Contributed Story: Instability in Tijuana

This story was contributed by Luis Blasini, an American expat living in Tijuana, Mexico. Check out his blog, Borrowed Flesh.

An old man draped in filthy rags blinked in the unrelenting Mexican sun. His creased face was the color of a brown paper bag and he sported a dingy yellow cowboy hat. From tired eyes he watched three white trucks – Tijuana paddy wagons – hurtling down a broad street kicking up dust. Several police clung to the sides as they raced by – dark eyes filled with fear and hatred, faces covered in black masks. One stared back at the old man, fingering his shiny black AK-47. The old man stood glaring in apathy.

Seconds later and blocks away, gunfire and a rumbling explosion erupted. Five more trucks careened past, followed by monstrous paramilitary vehicles while the street teemed with pedestrians casually going about their affairs.

I stood in the coolness of an awning sucking on a cigarette. Three squad cars roared past the dusty greenery of Park Teniente Guerrero, their squealing sirens scaring a mother clutching her baby in her breast. Five kids raced behind, crossing the street of kamikaze taxis and rickety buses belching black smoke. Several shifty and dubious malandros turned to hide their faces from the barreling convoy. The police cars always travel in threes now, ever since the local cartel executed 14 people in the last month, police officers included.

Two nights ago in my room I heard the rat-tat-tat of machine gun fire. Last night the symphony repeated itself down on the corner. Seven bodies lay in the darkened streets, blood oozing onto black concrete and vecinos didn’t care. Thirty minutes later a fat cop chewed a cigar stump, surveying the scene …

In the rural hills of Independencia where you can score speed, heroin, coke, crack – anything your junky heart desires – fires run rampant in the shanty adobes across from the school where a five year old boy timidly scuttled home, clutching his textbook. He passes roving gangs of cholos, their faces vicious with hate as they prowl and brandish pistols to deter the inquiring placas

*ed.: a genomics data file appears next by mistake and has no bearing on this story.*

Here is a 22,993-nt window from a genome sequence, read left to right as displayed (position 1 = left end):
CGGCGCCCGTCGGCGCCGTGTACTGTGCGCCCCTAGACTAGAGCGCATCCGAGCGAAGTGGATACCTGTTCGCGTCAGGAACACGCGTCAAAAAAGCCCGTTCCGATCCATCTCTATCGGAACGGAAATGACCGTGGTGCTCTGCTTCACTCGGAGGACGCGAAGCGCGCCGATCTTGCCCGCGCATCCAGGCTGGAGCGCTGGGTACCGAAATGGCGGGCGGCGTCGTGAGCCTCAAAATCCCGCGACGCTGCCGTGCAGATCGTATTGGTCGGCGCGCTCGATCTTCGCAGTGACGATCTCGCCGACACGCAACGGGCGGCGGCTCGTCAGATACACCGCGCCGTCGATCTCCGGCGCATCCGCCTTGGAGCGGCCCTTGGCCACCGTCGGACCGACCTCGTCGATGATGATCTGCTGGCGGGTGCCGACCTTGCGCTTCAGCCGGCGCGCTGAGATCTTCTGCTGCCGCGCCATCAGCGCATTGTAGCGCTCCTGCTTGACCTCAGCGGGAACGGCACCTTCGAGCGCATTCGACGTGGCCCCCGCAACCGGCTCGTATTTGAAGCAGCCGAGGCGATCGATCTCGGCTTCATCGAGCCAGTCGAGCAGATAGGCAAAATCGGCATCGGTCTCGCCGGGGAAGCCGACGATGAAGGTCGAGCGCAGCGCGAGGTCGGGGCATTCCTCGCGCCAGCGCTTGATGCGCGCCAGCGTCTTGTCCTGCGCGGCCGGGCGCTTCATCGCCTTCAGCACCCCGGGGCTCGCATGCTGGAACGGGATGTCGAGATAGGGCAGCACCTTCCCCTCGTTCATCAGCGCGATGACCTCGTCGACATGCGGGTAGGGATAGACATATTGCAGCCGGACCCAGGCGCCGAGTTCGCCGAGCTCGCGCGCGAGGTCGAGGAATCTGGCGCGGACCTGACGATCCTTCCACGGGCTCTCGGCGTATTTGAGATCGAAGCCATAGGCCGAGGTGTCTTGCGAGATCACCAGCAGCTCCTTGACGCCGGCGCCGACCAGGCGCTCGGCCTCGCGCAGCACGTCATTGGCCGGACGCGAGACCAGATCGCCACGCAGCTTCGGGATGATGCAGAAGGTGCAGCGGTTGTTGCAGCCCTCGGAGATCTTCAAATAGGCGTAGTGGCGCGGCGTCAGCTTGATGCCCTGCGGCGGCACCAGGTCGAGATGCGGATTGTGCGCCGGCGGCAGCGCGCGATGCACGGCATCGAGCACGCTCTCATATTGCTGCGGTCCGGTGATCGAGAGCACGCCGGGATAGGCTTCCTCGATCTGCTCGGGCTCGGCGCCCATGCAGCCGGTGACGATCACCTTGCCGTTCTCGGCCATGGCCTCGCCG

Down on Avenida Revolucion, the arrogant tourist still lurks, still drinks, still dances, still buys that ‘One-tequila, Two-tequila, Three-tequila … Floor!’ t-shirts, unaware of the slaughter occurring a few blocks from their reverie. This is Tijuana – my Tijuana – a place I call home …



  1. I live just north of El Paso, and Juarez is about the same. You have to be nuts or desperate to live there. If Mexico does collapse we’ve got a big, REALLY big, problem



  2. Tijuana has always been a poor gritty dirty way station on the way north. It is not really a part of Mexico, most of which is poor but civilized. Tijuana has been a failed city for a long time. Sadly Tijuana is just a clearer reflection of the dark underbelly of American society, politely placed just over the border fence.

    When America’s economy sneezes Mexico catches cold. It has always been thus. As someone who lives in San Diego and travels through TJ to get to my fathers house, I’ve seen TJ grow over the course of my lifetime. Its not nearly as poor as it was during the 80’s, but has a significantly larger permanent encampment of the poor.

    Unlike the first poster I disagree that Mexico has to collapse for us to have a really big problem, we have it now.


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